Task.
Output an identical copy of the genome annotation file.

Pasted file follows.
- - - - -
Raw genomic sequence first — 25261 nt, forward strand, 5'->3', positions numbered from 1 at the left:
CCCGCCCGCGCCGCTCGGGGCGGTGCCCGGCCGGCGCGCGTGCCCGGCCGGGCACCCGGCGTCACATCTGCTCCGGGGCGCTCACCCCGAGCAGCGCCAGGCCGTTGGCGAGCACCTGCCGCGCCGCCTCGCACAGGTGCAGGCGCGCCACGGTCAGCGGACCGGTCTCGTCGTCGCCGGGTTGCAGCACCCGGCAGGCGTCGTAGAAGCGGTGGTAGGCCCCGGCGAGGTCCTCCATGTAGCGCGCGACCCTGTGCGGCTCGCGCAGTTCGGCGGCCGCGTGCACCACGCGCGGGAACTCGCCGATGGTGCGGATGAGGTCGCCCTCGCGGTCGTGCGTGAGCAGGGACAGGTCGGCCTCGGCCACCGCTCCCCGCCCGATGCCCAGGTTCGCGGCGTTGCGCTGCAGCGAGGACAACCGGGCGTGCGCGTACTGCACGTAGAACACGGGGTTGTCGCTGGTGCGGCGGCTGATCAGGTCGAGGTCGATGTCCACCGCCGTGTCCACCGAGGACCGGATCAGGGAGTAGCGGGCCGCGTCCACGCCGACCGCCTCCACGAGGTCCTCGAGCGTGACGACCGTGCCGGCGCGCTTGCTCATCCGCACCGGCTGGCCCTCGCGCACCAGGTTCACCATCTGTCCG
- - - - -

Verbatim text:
Raw genomic sequence first — 25261 nt, forward strand, 5'->3', positions numbered from 1 at the left:
CCCGCCCGCGCCGCTCGGGGCGGTGCCCGGCCGGCGCGCGTGCCCGGCCGGGCACCCGGCGTCACATCTGCTCCGGGGCGCTCACCCCGAGCAGCGCCAGGCCGTTGGCGAGCACCTGCCGCGCCGCCTCGCACAGGTGCAGGCGCGCCACGGTCAGCGGACCGGTCTCGTCGTCGCCGGGTTGCAGCACCCGGCAGGCGTCGTAGAAGCGGTGGTAGGCCCCGGCGAGGTCCTCCATGTAGCGCGCGACCCTGTGCGGCTCGCGCAGTTCGGCGGCCGCGTGCACCACGCGCGGGAACTCGCCGATGGTGCGGATGAGGTCGCCCTCGCGGTCGTGCGTGAGCAGGGACAGGTCGGCCTCGGCCACCGCTCCCCGCCCGATGCCCAGGTTCGCGGCGTTGCGCTGCAGCGAGGACAACCGGGCGTGCGCGTACTGCACGTAGAACACGGGGTTGTCGCTGGTGCGGCGGCTGATCAGGTCGAGGTCGATGTCCACCGCCGTGTCCACCGAGGACCGGATCAGGGAGTAGCGGGCCGCGTCCACGCCGACCGCCTCCACGAGGTCCTCGAGCGTGACGACCGTGCCGGCGCGCTTGCTCATCCGCACCGGCTGGCCCTCGCGCACCAGGTTCACCATCTGTCCG